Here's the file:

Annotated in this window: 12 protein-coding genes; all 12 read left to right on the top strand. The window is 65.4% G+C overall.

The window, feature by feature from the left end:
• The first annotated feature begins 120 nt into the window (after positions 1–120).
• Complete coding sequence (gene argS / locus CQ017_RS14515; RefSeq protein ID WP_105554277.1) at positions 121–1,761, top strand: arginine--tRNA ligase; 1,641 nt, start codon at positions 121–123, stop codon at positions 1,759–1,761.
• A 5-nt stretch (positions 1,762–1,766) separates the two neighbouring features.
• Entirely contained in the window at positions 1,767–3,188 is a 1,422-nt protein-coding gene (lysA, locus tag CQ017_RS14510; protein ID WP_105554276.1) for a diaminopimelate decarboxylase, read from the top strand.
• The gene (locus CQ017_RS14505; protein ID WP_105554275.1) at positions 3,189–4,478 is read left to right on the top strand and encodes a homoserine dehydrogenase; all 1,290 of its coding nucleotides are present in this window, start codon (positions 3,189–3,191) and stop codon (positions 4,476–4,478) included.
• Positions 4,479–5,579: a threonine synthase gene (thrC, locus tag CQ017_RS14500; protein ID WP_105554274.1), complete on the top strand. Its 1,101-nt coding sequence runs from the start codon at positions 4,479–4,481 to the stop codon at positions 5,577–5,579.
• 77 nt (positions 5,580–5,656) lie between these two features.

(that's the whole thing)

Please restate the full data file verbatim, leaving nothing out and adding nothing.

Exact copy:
Annotated in this window: 12 protein-coding genes; all 12 read left to right on the top strand. The window is 65.4% G+C overall.

The window, feature by feature from the left end:
• The first annotated feature begins 120 nt into the window (after positions 1–120).
• Complete coding sequence (gene argS / locus CQ017_RS14515; RefSeq protein ID WP_105554277.1) at positions 121–1,761, top strand: arginine--tRNA ligase; 1,641 nt, start codon at positions 121–123, stop codon at positions 1,759–1,761.
• A 5-nt stretch (positions 1,762–1,766) separates the two neighbouring features.
• Entirely contained in the window at positions 1,767–3,188 is a 1,422-nt protein-coding gene (lysA, locus tag CQ017_RS14510; protein ID WP_105554276.1) for a diaminopimelate decarboxylase, read from the top strand.
• The gene (locus CQ017_RS14505; protein ID WP_105554275.1) at positions 3,189–4,478 is read left to right on the top strand and encodes a homoserine dehydrogenase; all 1,290 of its coding nucleotides are present in this window, start codon (positions 3,189–3,191) and stop codon (positions 4,476–4,478) included.
• Positions 4,479–5,579: a threonine synthase gene (thrC, locus tag CQ017_RS14500; protein ID WP_105554274.1), complete on the top strand. Its 1,101-nt coding sequence runs from the start codon at positions 4,479–4,481 to the stop codon at positions 5,577–5,579.
• 77 nt (positions 5,580–5,656) lie between these two features.